Wines of the year 2015: Super-sixy Chardonnays

December 22nd 2015

For those of you that have stuck by New Zealand Chardonnay when it was deeply unfashionable, you can come out of the closet, because it’s cool to like Chardonnay again – and for good reason.

Chardonnay has been the single variety that has impressed me over and over again in 2015. And it’s not just me – a blind tasting at a UK fine wine merchant, Farr Vintners, brought together some of the country’s most-respected palates to judge Auckland’s Kumeu River against some fine Burgundy wines  – the spiritual home of Chardonnay. Guess who won? It wasn’t the French. They haven’t won much this year against New Zealand, come to think of it.

There’s still resistance to Chardonnay from some quarters – my next door neighbour tells me she doesn’t want any of my post-tasting Chardonnay samples because she doesn’t like the variety. She’s missed out. You shouldn’t

Kumeu River Maté’s Chardonnay 2012, Auckland

This silken Chardonnay is a perfect circle in the mouth. It manages fruit density without weight, full body yet delicacy. Expect integrated hazelnut-like oak and classic varietal lemon and peach characters. It is alluring, elegant and remains, one of New Zealand’s best Chardonnays. (If you don’t want to blow the budget, its Village Chardonnay is a massive bargain at around $20.)

Sacred Hill Rifleman’s Chardonnay 2013, Hawke’s Bay

In the white corner, the Rifleman is a powerful Chardonnay from 24-year-old ungrafted vines that packs a punch without being a heavyweight. Once in the ring, sorry palate, it is creamy with ripe white peach fruit. Fine acidity provides the perfect (upper) cut. It’s nimble, has long length and dense concentration. Thankfully, it doesn’t sting like a bee.

Mahi Twin Valleys Chardonnay 2012, Marlborough

A powerful yet refined Chardonnay. Focused on the nose and precise in the mouth, this wine knows where it’s going (down the throat and not in the spit bucket presumably). It is citrus driven with lovely integration of nutty French oak. While it’s very precise, it manages a lovely creaminess on the mid palate, which makes it a friendly wine: if you had to draw this wine it would be like so: < O >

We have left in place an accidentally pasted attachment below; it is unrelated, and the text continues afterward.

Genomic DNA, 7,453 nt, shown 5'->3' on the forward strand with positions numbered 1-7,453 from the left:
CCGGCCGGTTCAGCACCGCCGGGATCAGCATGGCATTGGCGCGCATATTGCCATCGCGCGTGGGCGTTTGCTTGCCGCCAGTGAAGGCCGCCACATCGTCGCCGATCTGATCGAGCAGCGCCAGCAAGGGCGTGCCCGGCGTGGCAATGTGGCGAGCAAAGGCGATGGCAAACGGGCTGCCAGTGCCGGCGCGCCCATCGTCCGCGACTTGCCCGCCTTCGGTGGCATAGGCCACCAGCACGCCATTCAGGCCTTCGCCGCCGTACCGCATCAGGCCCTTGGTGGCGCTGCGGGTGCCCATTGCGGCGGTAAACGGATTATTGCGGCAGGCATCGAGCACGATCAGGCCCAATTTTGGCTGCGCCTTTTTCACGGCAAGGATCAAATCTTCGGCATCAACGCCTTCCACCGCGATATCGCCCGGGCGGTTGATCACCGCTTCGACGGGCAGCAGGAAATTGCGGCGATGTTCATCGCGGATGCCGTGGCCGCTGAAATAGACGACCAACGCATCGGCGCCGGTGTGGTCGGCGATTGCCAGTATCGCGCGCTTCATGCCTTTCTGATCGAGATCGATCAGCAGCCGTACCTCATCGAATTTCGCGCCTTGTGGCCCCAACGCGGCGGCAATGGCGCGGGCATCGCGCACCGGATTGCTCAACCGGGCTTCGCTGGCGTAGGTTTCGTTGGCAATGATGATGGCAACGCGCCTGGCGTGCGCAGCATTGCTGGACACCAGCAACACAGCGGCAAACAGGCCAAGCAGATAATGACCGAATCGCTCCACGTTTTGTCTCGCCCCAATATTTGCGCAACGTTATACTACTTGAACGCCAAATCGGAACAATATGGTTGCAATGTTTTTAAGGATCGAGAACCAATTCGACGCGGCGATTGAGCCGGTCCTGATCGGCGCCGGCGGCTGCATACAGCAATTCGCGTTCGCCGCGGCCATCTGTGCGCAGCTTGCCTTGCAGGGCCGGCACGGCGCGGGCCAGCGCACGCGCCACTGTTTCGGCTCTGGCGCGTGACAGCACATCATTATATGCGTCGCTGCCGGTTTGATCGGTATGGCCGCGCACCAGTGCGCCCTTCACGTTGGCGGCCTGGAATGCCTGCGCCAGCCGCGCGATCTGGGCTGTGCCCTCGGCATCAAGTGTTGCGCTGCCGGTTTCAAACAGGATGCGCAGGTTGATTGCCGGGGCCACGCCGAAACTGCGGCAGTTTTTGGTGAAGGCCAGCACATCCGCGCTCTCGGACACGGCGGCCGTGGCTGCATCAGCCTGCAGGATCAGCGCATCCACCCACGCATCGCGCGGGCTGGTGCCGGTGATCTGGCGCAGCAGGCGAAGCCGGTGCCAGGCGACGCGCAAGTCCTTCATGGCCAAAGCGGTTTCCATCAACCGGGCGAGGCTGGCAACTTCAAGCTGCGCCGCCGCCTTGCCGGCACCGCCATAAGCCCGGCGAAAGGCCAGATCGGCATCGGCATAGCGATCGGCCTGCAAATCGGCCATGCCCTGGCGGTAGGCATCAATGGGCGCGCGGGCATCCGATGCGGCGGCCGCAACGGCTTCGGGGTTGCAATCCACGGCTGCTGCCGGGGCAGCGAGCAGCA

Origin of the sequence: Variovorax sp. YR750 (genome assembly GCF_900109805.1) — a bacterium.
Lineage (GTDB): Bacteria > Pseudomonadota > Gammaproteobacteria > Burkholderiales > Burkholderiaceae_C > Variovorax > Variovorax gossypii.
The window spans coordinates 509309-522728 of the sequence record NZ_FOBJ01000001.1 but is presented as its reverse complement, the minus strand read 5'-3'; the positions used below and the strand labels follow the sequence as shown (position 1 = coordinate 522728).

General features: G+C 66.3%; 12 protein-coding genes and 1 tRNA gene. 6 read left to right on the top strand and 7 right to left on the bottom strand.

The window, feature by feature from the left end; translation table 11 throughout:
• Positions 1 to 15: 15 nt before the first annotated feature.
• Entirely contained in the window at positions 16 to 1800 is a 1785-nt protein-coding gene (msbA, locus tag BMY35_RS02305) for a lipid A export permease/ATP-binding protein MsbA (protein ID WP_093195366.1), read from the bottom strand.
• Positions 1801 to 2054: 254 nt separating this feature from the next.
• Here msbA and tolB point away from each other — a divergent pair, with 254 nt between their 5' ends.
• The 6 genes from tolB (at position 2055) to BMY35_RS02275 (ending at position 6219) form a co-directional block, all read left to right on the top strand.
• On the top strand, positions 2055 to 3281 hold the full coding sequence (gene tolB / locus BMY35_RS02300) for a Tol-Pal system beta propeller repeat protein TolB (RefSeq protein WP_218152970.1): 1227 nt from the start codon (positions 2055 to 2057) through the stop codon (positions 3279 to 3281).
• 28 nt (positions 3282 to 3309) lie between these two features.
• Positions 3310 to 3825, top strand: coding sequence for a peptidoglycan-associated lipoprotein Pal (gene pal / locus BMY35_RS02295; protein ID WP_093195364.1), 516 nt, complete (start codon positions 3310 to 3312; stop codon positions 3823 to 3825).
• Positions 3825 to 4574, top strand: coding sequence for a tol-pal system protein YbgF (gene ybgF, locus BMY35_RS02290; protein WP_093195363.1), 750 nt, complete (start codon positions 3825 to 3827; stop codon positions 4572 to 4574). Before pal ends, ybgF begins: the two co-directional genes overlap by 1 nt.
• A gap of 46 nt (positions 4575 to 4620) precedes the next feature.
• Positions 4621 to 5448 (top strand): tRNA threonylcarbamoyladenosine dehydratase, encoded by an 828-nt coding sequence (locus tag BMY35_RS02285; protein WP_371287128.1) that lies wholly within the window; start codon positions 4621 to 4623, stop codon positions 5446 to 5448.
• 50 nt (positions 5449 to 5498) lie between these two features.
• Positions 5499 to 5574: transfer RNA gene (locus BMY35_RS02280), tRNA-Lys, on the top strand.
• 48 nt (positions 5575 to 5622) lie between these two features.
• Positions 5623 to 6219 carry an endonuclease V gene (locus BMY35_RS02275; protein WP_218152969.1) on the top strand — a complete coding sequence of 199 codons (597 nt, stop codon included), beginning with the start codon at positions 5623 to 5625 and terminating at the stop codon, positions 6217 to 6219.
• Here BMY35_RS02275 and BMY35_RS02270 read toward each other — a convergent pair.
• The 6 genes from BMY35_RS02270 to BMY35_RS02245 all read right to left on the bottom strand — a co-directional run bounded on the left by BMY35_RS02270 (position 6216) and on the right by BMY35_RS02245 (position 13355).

Ata Rangi Craighall Chardonnay 2014, Martinborough

Powerful, focused Chardonnay with rich fruit weight and taut line of acidity, giving this wine drive and line. Nutty oak combines seamlessly with citrus fruit. Young and taut with mineral ‘grip’ on the finish. A very promising baby that should be left swaddled for the moment.

Elephant Hill Reserve Chardonnay 2013, Hawke’s Bay

Surprisingly understated, refined and complex Chardonnay. Gentle on the palate yet has an innate energy. The vineyard sits meters from the Pacific coast and a fresh, sea breeze-like essence flows through the wine. High quality, French oak-derived nutty aromas combine with a whiff of smoke, white nectarine and citrus. Pour me a third glass. (lead image courtesy of Elephant Hill/NZWG)

Vidal Legacy Chardonnay 2012, Hawke’s Bay

Citrus and flinty nose, Round and palate caressing on entry with zippy acidity on the finish, creating drive. Taut, long, mineral finish. Very complete. Drink now for its freshness, or will continue to improve for 2-5 years.

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Posted in - New Zealand on December 22nd 2015 1 Comments

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  • Bryce - Reply

    23 December, 2015 at 7:18 pm

    You obviously have not tried the 2014 Beach House Levels Chardonnay. Old vine Mendoza from Te Awanga. Yum.

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